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Kettering, Regina Dawn (2012) THE PROTEIN RELATIONSHIPS IN RESPIRATION REGULATION ELUCIDATED BY X-RAY CRYSTALLOGRAPHY. Doctoral Dissertation, University of Pittsburgh. (Unpublished)

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Many pathways feed into the cellular respiration system. Hemoglobin supplies the oxygen necessary for aerobic respiration. Glycerol metabolism contributes electrons to the electron transport chain. Rap1B regulates superoxide production and platelet activation. I have determined 14 mutant structures that demonstrate how changes affect the regulation and function of the above systems: structural models of Enterococcus casseliflavus glycerol kinase mutants with glycerol or ethylene glycol, Pseudomonas aeruginosa glycerol kinase with glycerol or ethylene glycol, octameric human hemoglobin mutants, and two Rap1B mutants. The structures demonstrate that small changes in one region of the model can significantly affect the protein activity and adopted conformation of other portions of the model.
In the case of En. casseliflavus GK, the presence of loop interactions creates a domino effect that closes the active cleft and orients the substrates properly for glycerol phosphorylation. The His232Arg mutants with glycerol or ethylene glycol contain contacts between the activation loop and Domain I that stabilize a conformation that causes closure of the glycerol binding cleft. The P. aeruginosa GK adopts similar conformations to the E. coli structure in the glycerol-bound form. The activation cleft closes when bound to glycerol rather than ethylene glycol as in the En. casseliflavus structures, but requires ATP to stabilize the area close to the active site entrance.
The octameric structure of the hemoglobin mutants are affected by the presence of ligand in the molecule. The αAsn78Cys mutant does not show the same type of variability in the disulfide bridges, and therefore it does not have as much variability in the tetramers as the βGly83Cys mutants. The structures and crystallographic results suggest that the ligand stabilizes the βGly83Cys mutant relative tetramer motion.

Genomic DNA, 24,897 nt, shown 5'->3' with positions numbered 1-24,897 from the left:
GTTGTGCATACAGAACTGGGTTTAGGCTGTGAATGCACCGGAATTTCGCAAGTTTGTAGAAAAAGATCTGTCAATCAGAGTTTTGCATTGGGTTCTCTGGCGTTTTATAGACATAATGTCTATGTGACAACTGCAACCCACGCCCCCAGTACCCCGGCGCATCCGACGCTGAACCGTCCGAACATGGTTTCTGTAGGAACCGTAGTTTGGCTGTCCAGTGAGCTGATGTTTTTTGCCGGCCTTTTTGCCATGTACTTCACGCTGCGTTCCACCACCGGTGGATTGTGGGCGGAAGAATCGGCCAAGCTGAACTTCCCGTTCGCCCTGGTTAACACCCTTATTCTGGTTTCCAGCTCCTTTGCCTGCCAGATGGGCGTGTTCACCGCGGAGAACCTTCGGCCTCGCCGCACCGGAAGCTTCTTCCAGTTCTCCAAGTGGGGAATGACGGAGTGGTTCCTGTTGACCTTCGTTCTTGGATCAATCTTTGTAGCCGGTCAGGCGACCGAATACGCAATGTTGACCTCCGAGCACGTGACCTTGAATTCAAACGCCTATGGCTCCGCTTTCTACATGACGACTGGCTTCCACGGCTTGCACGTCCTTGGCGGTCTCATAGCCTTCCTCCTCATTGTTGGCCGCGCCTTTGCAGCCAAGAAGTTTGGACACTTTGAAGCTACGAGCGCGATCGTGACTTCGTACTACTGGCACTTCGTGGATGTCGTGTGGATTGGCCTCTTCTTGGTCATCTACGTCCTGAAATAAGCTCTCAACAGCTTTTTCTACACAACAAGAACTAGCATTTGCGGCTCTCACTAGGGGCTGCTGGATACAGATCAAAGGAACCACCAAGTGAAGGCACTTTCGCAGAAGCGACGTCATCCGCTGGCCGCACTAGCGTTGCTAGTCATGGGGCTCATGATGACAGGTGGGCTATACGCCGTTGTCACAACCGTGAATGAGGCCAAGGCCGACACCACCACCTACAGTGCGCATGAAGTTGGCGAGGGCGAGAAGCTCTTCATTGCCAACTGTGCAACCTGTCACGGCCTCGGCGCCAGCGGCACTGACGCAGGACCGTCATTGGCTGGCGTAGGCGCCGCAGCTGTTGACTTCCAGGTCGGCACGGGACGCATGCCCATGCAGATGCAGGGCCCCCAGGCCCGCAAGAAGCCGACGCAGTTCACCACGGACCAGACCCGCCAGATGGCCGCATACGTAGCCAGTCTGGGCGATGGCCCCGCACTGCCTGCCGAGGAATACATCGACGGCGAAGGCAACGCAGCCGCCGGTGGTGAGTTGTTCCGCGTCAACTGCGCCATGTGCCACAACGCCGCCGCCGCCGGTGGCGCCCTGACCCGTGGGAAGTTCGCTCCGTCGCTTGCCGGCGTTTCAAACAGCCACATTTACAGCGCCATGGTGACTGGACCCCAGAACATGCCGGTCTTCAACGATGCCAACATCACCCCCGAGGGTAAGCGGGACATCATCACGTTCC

The Rap1B models demonstrate changes in the switch II region determined by the phosphorylation of Ser179 rather than the presence of GTP. The negatively-charged Ser179Asp residue changes the interaction between the C-terminal loop and the core of the protein, presenting a binding area that is inaccessible in the Ser179Ala mutant.


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Item Type: University of Pittsburgh ETD
Status: Unpublished
CreatorsEmailPitt UsernameORCID
Kettering, Regina
ETD Committee:
TitleMemberEmail AddressPitt UsernameORCID
Committee CoChairYeh, Joanne I.jiyeh@pitt.eduJIYEH
Committee CoChairHendrix, Roger W.rhx@pitt.eduRHX
Committee MemberGrabowski, Paula J.pag4@pitt.eduPAG4
Committee MemberSchwacha, Anthonyschwacha@pitt.eduSCHWACHA
Committee MemberVandemark, Andrewandyv@pitt.eduANDYV
Date: 27 September 2012
Date Type: Publication
Defense Date: 2 August 2012
Approval Date: 27 September 2012
Submission Date: 17 August 2012
Access Restriction: 5 year -- Restrict access to University of Pittsburgh for a period of 5 years.
Number of Pages: 194
Institution: University of Pittsburgh
Schools and Programs: Dietrich School of Arts and Sciences > Biological Sciences
Degree: PhD - Doctor of Philosophy
Thesis Type: Doctoral Dissertation
Refereed: Yes
Uncontrolled Keywords: glycerol kinase, octameric hemoglobin, Rap1, G-protein, x-ray crystallography
Date Deposited: 28 Sep 2012 00:43
Last Modified: 27 Sep 2017 05:15


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